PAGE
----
However, there are many notable projects that have surpassed the start-up phase and implement creative solutions from neighborhood projects to large-scale private endeavors. One example of the latter rests atop a building just outside Amsterdam’s A10 ring road, Zuidpark. When the Zuidpark building was renovated in 2012, developer Jan Huijbregts, wanted to completely rebrand the building from a standard business complex into a sustainable and inspiring workplace. The new personality of the building is largely due to the 0.74 acre green rooftop, the largest rooftop urban agriculture project in Europe! The garden provides recreational and social activities for employees of the building as well as cooling effects in the summer and insolation in the winter. The Zuidpark rooftop provides vegetables for the café in the building and employees who work in the garden. Along with the sustainable and social effects, the mission of the project also involves providing an example to other developers of how to include urban farming into their plans as a way of addressing the lack of resources that are a result of increasing urbanization. The project has turned a blank and unused rooftop into a gathering place for employees in the building to connect, get their hands dirty, and of course, taste the fruits of their labor.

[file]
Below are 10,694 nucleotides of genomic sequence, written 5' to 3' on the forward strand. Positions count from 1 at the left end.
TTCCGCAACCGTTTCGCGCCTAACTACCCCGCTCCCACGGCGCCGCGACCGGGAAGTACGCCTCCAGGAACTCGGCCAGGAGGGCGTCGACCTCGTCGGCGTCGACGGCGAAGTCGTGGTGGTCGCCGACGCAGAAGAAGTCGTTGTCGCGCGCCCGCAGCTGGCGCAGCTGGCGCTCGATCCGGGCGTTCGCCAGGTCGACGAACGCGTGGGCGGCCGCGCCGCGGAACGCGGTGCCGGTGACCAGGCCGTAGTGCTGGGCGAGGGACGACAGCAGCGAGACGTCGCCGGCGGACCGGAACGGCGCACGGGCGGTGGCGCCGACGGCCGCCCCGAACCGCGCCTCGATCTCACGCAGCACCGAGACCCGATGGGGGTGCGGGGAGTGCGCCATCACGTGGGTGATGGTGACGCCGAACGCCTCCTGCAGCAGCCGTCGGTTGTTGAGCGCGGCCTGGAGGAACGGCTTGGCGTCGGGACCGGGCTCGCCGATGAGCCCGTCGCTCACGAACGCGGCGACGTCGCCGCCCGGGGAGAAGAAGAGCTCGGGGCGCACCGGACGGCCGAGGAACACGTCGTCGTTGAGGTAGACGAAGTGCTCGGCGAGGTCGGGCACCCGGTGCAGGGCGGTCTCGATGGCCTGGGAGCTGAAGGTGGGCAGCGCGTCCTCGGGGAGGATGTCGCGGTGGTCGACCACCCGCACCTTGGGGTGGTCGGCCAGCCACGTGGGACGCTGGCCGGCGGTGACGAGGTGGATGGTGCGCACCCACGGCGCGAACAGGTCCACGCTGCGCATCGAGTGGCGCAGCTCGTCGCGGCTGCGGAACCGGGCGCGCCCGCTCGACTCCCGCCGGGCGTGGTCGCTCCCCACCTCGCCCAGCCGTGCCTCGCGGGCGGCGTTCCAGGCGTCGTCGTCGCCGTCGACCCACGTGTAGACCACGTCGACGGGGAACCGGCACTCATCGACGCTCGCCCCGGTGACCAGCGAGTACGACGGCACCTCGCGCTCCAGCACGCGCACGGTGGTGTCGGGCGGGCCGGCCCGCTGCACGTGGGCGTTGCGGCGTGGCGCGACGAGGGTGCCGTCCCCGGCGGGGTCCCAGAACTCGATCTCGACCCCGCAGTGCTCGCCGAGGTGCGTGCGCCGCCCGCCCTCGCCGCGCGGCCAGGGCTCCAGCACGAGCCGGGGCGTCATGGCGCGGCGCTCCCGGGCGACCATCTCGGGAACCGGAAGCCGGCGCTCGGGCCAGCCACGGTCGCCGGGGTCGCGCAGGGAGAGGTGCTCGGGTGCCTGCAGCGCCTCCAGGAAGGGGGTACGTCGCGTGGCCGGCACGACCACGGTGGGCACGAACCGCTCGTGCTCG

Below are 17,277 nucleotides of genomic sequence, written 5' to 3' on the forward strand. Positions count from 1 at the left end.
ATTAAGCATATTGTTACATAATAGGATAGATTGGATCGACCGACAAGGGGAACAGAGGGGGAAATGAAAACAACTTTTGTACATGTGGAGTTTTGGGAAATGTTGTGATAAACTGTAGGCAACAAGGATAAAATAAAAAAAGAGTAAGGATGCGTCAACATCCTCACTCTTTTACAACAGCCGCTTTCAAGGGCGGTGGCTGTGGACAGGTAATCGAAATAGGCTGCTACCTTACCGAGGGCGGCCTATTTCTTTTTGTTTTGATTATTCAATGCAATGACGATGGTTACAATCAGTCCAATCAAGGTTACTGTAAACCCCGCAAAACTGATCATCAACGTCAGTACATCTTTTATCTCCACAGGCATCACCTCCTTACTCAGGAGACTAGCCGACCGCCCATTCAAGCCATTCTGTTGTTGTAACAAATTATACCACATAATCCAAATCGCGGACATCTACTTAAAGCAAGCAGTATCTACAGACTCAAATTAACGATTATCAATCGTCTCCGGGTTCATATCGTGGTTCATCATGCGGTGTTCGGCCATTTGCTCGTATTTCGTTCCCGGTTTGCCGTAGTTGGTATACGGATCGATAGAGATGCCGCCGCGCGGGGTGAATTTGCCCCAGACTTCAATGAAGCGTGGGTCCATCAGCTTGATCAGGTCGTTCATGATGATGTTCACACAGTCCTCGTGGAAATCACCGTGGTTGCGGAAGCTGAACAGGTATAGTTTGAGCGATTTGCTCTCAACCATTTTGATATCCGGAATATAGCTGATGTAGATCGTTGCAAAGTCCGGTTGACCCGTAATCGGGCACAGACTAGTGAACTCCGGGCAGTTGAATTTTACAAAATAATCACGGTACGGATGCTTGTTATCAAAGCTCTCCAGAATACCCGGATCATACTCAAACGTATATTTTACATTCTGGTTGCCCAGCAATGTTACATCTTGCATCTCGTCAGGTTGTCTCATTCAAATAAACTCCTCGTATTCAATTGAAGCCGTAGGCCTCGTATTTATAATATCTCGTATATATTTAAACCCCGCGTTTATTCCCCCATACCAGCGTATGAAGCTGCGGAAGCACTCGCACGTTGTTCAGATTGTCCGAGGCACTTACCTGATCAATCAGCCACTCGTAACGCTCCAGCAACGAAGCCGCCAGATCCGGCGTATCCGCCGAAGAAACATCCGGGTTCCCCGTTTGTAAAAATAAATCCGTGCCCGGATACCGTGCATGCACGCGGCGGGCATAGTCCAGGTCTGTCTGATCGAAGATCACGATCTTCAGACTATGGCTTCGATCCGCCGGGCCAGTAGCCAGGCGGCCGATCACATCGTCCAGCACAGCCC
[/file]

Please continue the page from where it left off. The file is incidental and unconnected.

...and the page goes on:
Another Amsterdam project that decided to grow up rather than out is the vertical garden on the twenty-first floor of a new sustainable hotel, QO Amsterdam. QO Amsterdam aims to be a living illustration of what circular development can look like, bringing a fresh and sustainable perspective into a large-scale hotel. The hotel acts as a platform for innovation, education, research, and development, as well as a landmark in urban farming within Amsterdam with a half-acre aqua and hydroponic garden that produces vegetables and herbs for the restaurant inside. While the hotel is just south of the city center, the area surrounding it is dense, commercial, and car-centric by Amsterdam standards. The incorporation of a circular greenhouse as well as providing access to the public sets it apart from the traditional out-of-town feel of the surrounding area. Further, the chef and head grower both have a commitment to serving local and seasonally sensitive food, working in tandem to create a menu that is based on what’s ready for harvest that very day and ultimately bringing consumers closer to their food.